Maybe you recently rolled out Office 365. Or maybe you rolled it out a little while ago. Either way, if you feel like your team is not really using it to its full potential, then you are not alone.
I took a call last week from a company that deployed Office 365 about 9 months ago, and now they are looking for Office 365 end user training. The good news is that it’s never too late!
It takes time and effort to change employees’ behaviors when it comes to their daily software tasks. Having a solid training plan is a key piece of that puzzle.
Carefully focus your initial training
We recommend targeting your Office 365 end user training on specific behaviors that will enhance productivity and improve workflows.
Ask yourself, “What actions and behaviors do we want users to start doing, and what do we want them to stop doing?” Training is not just about teaching which buttons to push. It’s also important to clarify expectations about new ways of working, establishing new norms for how you want things to get done.
For example, do you want people to stop emailing file attachments around? (This is a biggie! We hear it all the time.) Then focus your initial training on how you want people to store and share files using SharePoint or OneDrive for Business.
There are so many features and applications in Office 365, you can’t possibly expect employees to understand or implement them all at once. It’s your job, along with your leadership team, to prioritize where your team is likely to get the most value right out of the gate. Then tailor your training to your organization’s top priorities.
The iterative training approach
In our experience, organizations who approach implementing Office 365 as an iterative process seem to have more success with it in the long run.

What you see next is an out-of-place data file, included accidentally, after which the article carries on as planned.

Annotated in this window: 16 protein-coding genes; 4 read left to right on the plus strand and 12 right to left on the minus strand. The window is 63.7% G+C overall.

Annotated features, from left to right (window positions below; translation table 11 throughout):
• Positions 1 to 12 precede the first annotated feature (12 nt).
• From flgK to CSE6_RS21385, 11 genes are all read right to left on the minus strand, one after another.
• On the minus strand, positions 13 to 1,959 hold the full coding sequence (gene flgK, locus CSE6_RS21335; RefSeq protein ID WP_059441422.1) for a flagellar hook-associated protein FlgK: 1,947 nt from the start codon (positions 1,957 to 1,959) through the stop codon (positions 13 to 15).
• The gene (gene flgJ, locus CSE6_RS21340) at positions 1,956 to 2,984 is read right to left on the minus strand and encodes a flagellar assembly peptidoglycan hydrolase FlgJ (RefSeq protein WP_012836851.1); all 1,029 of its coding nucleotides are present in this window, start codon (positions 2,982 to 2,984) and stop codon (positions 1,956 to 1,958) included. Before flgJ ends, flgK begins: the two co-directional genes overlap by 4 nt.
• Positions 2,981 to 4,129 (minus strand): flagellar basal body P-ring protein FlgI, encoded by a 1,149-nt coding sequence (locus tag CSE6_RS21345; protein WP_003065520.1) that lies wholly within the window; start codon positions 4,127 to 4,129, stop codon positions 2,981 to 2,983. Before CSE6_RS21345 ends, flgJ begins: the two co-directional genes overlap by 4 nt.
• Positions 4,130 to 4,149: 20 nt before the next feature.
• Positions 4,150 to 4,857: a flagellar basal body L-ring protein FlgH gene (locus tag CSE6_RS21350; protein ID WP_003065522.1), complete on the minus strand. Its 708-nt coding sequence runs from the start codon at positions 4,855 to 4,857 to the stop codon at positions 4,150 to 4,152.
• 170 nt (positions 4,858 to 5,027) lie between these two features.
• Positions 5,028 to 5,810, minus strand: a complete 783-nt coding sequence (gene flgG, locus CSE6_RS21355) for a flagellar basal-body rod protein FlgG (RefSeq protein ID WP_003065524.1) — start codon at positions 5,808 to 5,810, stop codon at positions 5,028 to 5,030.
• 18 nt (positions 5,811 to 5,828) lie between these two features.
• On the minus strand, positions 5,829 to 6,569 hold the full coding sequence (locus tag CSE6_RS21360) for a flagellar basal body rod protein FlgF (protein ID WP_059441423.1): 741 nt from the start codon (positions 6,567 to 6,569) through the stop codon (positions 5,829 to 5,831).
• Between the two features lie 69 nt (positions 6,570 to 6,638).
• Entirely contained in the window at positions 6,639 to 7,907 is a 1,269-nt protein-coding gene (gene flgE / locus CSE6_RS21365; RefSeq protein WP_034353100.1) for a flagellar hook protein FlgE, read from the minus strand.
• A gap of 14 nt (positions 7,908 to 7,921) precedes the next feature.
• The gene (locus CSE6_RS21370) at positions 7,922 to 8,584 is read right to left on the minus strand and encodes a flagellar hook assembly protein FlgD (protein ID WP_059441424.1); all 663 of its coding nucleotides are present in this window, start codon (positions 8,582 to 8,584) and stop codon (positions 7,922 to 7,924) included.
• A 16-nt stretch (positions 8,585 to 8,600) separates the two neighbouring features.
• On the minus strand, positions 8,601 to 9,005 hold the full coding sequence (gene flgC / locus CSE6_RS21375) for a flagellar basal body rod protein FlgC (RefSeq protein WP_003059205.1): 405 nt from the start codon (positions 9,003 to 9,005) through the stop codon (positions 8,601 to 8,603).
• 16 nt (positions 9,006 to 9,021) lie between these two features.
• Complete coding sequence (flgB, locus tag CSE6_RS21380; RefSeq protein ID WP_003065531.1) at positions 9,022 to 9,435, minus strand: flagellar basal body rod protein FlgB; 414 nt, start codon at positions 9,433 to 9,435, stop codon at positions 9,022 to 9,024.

Here's how you do it. Once you’ve identified those top priorities and executed your initial training strategy, you’ll eventually get to a point where you feel confident that the desired behaviors have taken root. Now it’s time to cycle back and figure out the next few things that will bring value to your organization and do the whole behavior change training cycle again.
Just tackle a little at a time, and you'll be surprised at how much change you can bring about over a few iterations.
Ongoing training is a must for Office 365
Once you’ve done a few iterations of Office 365 end user training, you’ll eventually get to a point where you feel as if your organization is making good use of the majority of features.
Now it’s time to switch over to an ongoing training strategy. This is important for a number of reasons. New employees come on board and need to learn your new ways of working. Long-time employees get rusty and need review, or they might change positions and need new skills. And most importantly: updates happen.
Now that your team is working in the cloud, updates are released more frequently, typically several times a year, often with little introduction or instruction.
How will your people keep up and learn about new features? It doesn’t take long to learn a few useful gems with each software update. We recommend finding a good Training-as-a-Service solution to help you keep current with Office 365. The new features are often huge time savers or collaboration boons, and worth taking advantage of.
Planner is a great example of how cloud technology just keeps moving steadily forward, often without much fanfare. It’s a completely new (and very useful!) application, freely available to most Office 365 users.
An affordable online training solution such as KnowledgeWave can deliver all of the Office 365 end user training activities discussed above, through webinar technology, virtual classrooms and video libraries. Sign up for a free demo today and we can help you out!